By Andrea Leonhardt

March 17, 2017, 5:00 pm

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crown heights, homelessness, crown heights homeless shelter, Brooklyn homeless shelters, ny homeless crisis, Councilman Robert Cornegy, Mayor de Blasio, nyc mayor, gentrification brooklyn, Department of Homeless Services

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On Wednesday, Crown Heights residents voiced their concerns about the newest homeless shelter, Bergen Houses, confirmed to open later this month.

The residents’ plea was for an equal distribution of shelters all around New York City, as reported by Gothamist.

One of the residents, Mr. Desmond Atkin, suggested racial discrimination as a basis for the decision by the Department of Homeless Services’ to add another facility in a community already oversaturated with and strained by the number of shelters.

“People who look like me, or who speak other languages, typically are placed in neighborhoods and areas that are dumped upon,” said Atkins. “This community should not be a dumping ground.”

Bergen House will be the first of 90 shelters as part of Mayor de Blasio’s new approach to remedy the continued increase in homelessness. The plan is to allocate new shelters in accordance to the number of people entering the shelter system by neighborhood.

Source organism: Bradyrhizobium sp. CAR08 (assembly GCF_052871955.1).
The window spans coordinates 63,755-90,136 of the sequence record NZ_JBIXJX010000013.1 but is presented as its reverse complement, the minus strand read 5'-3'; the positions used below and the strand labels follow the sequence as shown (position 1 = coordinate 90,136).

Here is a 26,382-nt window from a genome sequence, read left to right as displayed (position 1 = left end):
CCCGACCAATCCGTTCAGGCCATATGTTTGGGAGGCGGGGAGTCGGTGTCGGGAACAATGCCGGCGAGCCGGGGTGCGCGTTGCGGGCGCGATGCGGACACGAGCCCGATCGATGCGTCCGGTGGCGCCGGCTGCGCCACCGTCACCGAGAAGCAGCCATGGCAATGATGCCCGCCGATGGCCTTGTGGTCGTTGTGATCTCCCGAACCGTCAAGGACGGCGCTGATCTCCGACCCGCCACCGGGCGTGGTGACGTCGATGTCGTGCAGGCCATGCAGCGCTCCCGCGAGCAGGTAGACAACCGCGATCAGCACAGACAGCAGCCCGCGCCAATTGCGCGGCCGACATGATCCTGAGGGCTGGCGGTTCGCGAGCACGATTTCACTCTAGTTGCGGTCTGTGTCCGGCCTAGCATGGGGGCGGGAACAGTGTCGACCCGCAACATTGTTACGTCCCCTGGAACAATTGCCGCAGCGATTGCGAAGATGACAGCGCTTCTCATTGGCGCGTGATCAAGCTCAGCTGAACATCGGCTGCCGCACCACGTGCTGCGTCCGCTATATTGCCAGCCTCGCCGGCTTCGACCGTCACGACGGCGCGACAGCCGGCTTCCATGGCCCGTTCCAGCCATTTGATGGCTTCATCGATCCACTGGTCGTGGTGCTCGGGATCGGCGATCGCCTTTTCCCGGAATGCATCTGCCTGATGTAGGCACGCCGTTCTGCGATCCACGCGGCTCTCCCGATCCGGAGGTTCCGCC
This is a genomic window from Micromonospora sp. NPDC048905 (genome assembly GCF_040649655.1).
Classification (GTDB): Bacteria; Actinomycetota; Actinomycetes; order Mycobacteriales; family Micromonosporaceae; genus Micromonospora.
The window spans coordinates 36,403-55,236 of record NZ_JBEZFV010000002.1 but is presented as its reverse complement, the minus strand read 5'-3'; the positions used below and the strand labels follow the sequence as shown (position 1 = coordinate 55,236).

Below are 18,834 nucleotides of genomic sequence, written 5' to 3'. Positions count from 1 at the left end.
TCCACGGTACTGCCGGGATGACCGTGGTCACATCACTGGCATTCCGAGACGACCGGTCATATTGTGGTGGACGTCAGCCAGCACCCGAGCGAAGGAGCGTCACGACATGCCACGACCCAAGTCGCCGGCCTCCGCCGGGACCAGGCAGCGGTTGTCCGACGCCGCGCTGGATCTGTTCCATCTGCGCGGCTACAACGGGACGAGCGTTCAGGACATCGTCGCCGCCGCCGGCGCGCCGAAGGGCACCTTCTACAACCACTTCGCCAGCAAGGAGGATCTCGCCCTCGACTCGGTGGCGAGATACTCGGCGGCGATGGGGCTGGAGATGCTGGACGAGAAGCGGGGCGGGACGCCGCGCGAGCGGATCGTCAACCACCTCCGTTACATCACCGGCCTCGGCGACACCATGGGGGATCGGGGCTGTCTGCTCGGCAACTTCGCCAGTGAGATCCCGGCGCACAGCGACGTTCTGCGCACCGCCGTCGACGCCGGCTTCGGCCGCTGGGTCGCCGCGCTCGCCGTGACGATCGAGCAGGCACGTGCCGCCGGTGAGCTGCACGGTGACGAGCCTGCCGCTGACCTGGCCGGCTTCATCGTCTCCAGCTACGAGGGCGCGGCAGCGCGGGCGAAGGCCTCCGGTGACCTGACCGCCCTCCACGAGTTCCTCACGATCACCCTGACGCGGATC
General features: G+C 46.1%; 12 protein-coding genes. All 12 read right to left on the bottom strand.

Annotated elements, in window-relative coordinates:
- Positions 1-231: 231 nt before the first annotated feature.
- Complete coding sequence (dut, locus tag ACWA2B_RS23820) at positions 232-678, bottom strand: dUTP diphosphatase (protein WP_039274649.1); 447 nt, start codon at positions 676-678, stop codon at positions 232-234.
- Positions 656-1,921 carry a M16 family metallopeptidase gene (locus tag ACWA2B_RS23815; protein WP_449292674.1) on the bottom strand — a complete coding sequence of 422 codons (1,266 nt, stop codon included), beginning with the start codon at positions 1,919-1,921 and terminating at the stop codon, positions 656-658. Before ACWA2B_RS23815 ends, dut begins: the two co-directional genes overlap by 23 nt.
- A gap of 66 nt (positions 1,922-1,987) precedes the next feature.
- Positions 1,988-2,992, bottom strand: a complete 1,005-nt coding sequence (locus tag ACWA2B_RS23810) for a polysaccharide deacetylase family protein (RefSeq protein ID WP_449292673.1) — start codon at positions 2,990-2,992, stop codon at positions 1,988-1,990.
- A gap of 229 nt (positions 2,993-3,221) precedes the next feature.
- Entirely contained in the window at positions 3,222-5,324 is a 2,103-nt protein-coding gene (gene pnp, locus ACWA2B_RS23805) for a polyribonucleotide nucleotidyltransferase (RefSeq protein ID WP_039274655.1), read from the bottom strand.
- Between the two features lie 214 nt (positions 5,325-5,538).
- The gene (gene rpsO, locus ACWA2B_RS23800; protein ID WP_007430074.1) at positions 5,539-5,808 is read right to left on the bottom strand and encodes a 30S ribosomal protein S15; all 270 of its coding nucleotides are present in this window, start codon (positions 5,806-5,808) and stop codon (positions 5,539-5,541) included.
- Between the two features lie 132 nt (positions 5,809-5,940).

Aside from concerns about safety and life quality, opponents of the plan stressed, that the affected areas in particular have already more than their fair share of facilities, and their burdens. These communities are likely to be underprivileged, underserved – and less white – than other New York neighborhoods without shelters.

Critics attacked the mayor’s strategy further, as gentrification has been seen as an aggravating factor adding to the homelessness crisis.

And while the residents argued against the imbalance of shelter distribution, they are not against helping the homeless, as Councilmember Robert Cornegy stated: “There’s a misconception that if you fight against a shelter you are against helping homeless people,” Cornegy said. “You cannot defend saturation.”

The councilman also referred to the issue of gentrification versus the consideration of long-time residents and homeowners.  “They were here when no one wanted to be here,” he said, to a standing ovation. “And now it’s sexy to be here, and you’re not respecting their property values.”

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